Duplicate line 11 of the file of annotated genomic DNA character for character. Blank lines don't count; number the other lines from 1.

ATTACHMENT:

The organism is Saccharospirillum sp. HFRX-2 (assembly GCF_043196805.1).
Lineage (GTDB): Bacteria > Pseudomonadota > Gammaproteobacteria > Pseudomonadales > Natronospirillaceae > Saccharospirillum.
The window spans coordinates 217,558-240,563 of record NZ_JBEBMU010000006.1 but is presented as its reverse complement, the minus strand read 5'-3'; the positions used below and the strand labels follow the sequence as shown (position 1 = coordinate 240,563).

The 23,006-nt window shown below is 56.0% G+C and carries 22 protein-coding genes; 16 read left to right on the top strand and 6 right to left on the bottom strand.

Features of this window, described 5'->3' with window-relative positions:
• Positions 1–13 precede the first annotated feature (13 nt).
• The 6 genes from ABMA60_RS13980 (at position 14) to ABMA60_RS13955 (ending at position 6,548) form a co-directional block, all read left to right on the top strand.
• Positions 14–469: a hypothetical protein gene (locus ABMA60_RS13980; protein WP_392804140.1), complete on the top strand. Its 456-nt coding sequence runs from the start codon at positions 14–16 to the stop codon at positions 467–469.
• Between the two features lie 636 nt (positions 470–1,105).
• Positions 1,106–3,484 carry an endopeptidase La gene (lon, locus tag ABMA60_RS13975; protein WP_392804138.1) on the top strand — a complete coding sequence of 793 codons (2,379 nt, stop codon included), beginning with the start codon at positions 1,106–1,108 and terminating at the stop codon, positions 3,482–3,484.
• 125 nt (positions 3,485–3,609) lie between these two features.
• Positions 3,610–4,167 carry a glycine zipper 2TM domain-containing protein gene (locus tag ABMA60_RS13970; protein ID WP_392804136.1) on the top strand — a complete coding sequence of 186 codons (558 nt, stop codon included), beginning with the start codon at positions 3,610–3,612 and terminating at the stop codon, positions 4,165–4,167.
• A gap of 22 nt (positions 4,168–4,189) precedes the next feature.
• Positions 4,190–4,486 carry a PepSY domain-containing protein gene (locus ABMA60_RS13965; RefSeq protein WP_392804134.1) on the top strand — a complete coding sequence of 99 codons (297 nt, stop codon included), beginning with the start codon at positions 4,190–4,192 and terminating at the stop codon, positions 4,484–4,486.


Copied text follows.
• 125 nt (positions 3,485–3,609) lie between these two features.